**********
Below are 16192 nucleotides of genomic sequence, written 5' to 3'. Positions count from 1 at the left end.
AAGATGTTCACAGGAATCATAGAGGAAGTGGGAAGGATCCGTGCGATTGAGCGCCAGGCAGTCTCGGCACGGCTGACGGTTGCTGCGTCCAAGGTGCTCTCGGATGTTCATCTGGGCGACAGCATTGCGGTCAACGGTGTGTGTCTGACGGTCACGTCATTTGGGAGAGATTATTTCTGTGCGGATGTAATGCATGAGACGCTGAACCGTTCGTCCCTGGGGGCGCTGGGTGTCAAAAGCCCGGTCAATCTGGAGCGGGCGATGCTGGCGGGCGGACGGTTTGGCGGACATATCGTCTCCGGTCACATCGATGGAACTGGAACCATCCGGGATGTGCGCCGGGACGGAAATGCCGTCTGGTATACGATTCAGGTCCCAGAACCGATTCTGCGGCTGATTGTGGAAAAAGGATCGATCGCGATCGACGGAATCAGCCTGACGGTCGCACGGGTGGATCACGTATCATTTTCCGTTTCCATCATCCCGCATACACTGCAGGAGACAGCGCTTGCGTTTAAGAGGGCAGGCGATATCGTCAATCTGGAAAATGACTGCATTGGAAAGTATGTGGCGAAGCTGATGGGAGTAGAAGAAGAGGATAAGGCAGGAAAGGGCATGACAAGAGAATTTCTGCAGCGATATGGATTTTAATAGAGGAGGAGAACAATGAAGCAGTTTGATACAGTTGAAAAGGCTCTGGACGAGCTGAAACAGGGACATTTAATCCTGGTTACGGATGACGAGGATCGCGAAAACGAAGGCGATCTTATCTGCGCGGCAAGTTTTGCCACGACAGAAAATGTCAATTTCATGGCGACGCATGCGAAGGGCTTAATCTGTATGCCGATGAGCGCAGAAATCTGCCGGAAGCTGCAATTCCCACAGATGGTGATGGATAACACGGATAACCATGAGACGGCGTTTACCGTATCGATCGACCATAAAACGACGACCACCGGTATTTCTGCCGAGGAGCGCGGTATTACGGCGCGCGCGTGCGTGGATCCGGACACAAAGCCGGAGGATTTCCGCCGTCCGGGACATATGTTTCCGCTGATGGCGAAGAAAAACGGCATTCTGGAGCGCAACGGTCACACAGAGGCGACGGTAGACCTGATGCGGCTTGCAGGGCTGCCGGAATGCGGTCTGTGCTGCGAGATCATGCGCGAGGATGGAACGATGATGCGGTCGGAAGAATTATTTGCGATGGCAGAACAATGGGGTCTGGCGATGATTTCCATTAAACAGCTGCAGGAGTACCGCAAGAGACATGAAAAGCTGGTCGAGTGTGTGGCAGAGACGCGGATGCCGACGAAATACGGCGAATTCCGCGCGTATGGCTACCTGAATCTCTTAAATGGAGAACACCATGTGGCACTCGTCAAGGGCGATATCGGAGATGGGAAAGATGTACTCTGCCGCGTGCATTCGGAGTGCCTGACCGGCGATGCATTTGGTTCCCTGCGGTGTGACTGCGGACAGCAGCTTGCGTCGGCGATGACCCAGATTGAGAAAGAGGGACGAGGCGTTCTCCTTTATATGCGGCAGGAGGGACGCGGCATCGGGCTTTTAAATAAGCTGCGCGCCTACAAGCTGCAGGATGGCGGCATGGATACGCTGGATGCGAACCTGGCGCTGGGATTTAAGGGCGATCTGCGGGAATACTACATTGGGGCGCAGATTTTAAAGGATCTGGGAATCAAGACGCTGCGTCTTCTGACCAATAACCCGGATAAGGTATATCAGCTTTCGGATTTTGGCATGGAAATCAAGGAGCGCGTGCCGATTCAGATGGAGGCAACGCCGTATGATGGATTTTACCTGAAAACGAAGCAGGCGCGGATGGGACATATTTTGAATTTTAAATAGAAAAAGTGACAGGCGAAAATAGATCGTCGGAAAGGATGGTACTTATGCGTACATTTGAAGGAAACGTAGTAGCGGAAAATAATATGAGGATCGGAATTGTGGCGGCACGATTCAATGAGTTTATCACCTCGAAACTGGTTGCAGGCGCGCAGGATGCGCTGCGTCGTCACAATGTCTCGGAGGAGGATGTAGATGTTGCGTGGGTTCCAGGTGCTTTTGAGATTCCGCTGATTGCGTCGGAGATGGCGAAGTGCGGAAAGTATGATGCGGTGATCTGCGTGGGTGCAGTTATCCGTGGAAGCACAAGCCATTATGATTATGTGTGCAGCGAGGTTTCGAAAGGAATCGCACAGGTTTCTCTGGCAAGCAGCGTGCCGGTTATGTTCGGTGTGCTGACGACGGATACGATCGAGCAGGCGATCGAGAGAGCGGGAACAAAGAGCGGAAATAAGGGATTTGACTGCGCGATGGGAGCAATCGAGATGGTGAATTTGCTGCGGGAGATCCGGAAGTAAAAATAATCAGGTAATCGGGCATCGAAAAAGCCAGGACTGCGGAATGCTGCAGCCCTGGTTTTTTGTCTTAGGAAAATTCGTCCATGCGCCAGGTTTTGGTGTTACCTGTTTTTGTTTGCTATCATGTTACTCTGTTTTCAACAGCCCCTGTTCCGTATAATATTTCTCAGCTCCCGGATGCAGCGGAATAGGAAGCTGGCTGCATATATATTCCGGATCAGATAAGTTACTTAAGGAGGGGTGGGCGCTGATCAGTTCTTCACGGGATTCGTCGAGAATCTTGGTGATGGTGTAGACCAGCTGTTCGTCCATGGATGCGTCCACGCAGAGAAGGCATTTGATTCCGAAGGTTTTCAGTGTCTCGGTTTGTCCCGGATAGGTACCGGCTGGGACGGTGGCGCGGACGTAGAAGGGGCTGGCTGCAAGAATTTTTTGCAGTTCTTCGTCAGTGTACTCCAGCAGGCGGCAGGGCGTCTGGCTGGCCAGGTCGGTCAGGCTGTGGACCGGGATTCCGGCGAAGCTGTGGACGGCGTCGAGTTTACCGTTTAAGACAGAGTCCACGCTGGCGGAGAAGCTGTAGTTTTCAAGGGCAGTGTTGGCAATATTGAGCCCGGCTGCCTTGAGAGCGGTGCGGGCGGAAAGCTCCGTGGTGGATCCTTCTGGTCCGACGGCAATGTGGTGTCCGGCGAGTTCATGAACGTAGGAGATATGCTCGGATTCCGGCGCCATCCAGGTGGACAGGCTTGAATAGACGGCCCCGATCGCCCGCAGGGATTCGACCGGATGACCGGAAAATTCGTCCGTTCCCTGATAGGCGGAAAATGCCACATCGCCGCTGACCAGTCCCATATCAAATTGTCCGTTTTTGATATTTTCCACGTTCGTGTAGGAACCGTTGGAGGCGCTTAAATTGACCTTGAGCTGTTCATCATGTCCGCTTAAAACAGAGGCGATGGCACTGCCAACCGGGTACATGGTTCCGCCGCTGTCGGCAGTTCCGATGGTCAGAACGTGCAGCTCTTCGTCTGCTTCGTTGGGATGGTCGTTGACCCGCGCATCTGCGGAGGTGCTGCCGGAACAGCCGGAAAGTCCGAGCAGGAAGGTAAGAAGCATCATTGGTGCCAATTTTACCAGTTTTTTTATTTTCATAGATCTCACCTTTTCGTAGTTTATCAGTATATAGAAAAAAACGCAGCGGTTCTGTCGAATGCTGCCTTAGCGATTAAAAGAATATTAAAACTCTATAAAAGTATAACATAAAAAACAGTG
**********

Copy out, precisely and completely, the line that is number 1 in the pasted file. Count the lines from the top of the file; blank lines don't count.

Below are 16192 nucleotides of genomic sequence, written 5' to 3'. Positions count from 1 at the left end.